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People are drawn to hyperlinks; give them links that are rich in keywords and context.
- Embed links in meaningful text within your sentences
- Let people know if you’re linking to a file instead of a page
- Never say ‘click here’.
People should know what a link will do before they click; this is not a puzzle game!
Embed links directly within sentences, using words that plainly indicate the linked-to page. Don’t simply paste URLs (web addresses) into the page.
If linking to a Word document or PDF, say so. Hyperlinks are assumed to link to intranet / web pages, so when that’s not the case you must be explicit.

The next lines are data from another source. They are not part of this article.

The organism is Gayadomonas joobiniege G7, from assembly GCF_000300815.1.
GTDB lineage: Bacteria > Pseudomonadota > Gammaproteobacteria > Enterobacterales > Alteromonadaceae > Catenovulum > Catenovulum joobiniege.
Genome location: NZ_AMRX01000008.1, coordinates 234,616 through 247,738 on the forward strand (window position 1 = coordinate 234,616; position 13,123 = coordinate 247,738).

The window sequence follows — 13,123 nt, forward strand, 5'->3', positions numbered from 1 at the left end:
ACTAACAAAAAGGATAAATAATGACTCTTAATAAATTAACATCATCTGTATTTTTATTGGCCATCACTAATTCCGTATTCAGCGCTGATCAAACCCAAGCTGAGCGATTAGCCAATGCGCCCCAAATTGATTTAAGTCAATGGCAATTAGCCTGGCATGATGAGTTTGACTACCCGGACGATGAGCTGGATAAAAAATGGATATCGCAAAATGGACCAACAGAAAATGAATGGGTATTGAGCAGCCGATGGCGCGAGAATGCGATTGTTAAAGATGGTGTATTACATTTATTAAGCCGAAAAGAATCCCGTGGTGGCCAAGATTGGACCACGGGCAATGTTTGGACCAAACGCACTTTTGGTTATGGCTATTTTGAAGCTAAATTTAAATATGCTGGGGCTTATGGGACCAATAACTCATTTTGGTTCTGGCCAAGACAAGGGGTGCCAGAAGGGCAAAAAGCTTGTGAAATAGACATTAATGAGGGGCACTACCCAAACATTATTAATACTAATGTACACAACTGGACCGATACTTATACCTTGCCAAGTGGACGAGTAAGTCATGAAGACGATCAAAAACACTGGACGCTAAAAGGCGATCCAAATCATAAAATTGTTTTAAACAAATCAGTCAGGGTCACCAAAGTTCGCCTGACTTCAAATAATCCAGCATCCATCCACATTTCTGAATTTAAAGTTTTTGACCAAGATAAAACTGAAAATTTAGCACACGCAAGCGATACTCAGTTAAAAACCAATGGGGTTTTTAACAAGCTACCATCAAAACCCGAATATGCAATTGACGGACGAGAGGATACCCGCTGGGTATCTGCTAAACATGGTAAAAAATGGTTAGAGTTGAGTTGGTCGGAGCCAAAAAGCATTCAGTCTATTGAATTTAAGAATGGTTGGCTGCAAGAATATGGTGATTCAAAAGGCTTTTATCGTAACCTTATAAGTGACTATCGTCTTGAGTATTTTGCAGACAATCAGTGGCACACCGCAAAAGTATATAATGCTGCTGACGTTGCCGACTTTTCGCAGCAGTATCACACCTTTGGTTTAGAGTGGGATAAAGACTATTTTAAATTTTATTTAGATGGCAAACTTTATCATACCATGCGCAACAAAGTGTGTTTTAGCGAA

In-page links – don’t leave it all to the top level navigation
An intranet is more like the whole Internet than a single site – it’s a web of sites, collaboration spaces, and reference material. Don’t make your colleagues rely only on the top-level navigation menus and the search box. Instead, provide in-page links to relevant content and similar topics elsewhere on your intranet so that no page is dead end.
Never say ‘click here’
People look for links, to see what might be useful, so links should express their purpose, and ‘click here’ doesn’t say anything about what it links to.
Links to different pages should be unique (within the page), and five uses of ‘click here’ does not help a returning reader find the link they’re interested in.
(If you link to the same page / resource twice or more from one page, then the link text should be identical, to show they link to the same place.)
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— ClearBox Consulting (@ClearBoxTeam) December 8, 2014
Check #intranetadvent for a fresh idea each day.